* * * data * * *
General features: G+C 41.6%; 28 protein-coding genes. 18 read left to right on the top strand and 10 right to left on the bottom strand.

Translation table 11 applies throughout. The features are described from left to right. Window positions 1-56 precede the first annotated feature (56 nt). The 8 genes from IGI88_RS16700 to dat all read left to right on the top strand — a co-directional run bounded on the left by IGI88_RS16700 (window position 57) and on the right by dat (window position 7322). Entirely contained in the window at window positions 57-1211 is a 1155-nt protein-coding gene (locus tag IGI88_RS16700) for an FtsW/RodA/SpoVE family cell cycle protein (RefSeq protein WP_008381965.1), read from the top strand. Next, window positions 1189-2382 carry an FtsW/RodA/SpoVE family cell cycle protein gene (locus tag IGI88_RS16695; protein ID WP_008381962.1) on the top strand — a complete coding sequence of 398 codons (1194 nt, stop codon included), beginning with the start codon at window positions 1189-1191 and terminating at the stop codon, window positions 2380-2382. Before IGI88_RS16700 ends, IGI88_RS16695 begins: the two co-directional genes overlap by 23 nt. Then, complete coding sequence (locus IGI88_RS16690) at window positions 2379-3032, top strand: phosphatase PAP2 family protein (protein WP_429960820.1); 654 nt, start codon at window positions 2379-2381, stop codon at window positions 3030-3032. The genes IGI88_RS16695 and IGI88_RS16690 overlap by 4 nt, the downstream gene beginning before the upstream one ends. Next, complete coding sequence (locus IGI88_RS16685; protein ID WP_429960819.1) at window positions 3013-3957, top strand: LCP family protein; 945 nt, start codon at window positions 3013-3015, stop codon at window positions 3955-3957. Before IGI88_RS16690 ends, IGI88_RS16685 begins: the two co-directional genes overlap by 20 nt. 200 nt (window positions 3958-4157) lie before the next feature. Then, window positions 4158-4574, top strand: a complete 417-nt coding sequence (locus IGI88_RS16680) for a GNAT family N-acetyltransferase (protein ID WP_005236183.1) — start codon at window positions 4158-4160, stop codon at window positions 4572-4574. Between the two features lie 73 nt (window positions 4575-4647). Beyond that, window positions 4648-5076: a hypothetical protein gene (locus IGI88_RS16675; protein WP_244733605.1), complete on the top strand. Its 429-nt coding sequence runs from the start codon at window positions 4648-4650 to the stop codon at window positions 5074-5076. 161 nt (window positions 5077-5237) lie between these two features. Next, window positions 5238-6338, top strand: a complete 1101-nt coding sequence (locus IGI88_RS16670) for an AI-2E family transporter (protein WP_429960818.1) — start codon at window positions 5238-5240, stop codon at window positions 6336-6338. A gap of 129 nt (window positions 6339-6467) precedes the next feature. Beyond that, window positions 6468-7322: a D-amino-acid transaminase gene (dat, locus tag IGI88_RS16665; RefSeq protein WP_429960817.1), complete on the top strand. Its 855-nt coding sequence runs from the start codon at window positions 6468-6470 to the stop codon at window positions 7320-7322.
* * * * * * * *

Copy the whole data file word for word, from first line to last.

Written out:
General features: G+C 41.6%; 28 protein-coding genes. 18 read left to right on the top strand and 10 right to left on the bottom strand.

Translation table 11 applies throughout. The features are described from left to right. Window positions 1-56 precede the first annotated feature (56 nt). The 8 genes from IGI88_RS16700 to dat all read left to right on the top strand — a co-directional run bounded on the left by IGI88_RS16700 (window position 57) and on the right by dat (window position 7322). Entirely contained in the window at window positions 57-1211 is a 1155-nt protein-coding gene (locus tag IGI88_RS16700) for an FtsW/RodA/SpoVE family cell cycle protein (RefSeq protein WP_008381965.1), read from the top strand. Next, window positions 1189-2382 carry an FtsW/RodA/SpoVE family cell cycle protein gene (locus tag IGI88_RS16695; protein ID WP_008381962.1) on the top strand — a complete coding sequence of 398 codons (1194 nt, stop codon included), beginning with the start codon at window positions 1189-1191 and terminating at the stop codon, window positions 2380-2382. Before IGI88_RS16700 ends, IGI88_RS16695 begins: the two co-directional genes overlap by 23 nt. Then, complete coding sequence (locus IGI88_RS16690) at window positions 2379-3032, top strand: phosphatase PAP2 family protein (protein WP_429960820.1); 654 nt, start codon at window positions 2379-2381, stop codon at window positions 3030-3032. The genes IGI88_RS16695 and IGI88_RS16690 overlap by 4 nt, the downstream gene beginning before the upstream one ends. Next, complete coding sequence (locus IGI88_RS16685; protein ID WP_429960819.1) at window positions 3013-3957, top strand: LCP family protein; 945 nt, start codon at window positions 3013-3015, stop codon at window positions 3955-3957. Before IGI88_RS16690 ends, IGI88_RS16685 begins: the two co-directional genes overlap by 20 nt. 200 nt (window positions 3958-4157) lie before the next feature. Then, window positions 4158-4574, top strand: a complete 417-nt coding sequence (locus IGI88_RS16680) for a GNAT family N-acetyltransferase (protein ID WP_005236183.1) — start codon at window positions 4158-4160, stop codon at window positions 4572-4574. Between the two features lie 73 nt (window positions 4575-4647). Beyond that, window positions 4648-5076: a hypothetical protein gene (locus IGI88_RS16675; protein WP_244733605.1), complete on the top strand. Its 429-nt coding sequence runs from the start codon at window positions 4648-4650 to the stop codon at window positions 5074-5076. 161 nt (window positions 5077-5237) lie between these two features. Next, window positions 5238-6338, top strand: a complete 1101-nt coding sequence (locus IGI88_RS16670) for an AI-2E family transporter (protein WP_429960818.1) — start codon at window positions 5238-5240, stop codon at window positions 6336-6338. A gap of 129 nt (window positions 6339-6467) precedes the next feature. Beyond that, window positions 6468-7322: a D-amino-acid transaminase gene (dat, locus tag IGI88_RS16665; RefSeq protein WP_429960817.1), complete on the top strand. Its 855-nt coding sequence runs from the start codon at window positions 6468-6470 to the stop codon at window positions 7320-7322.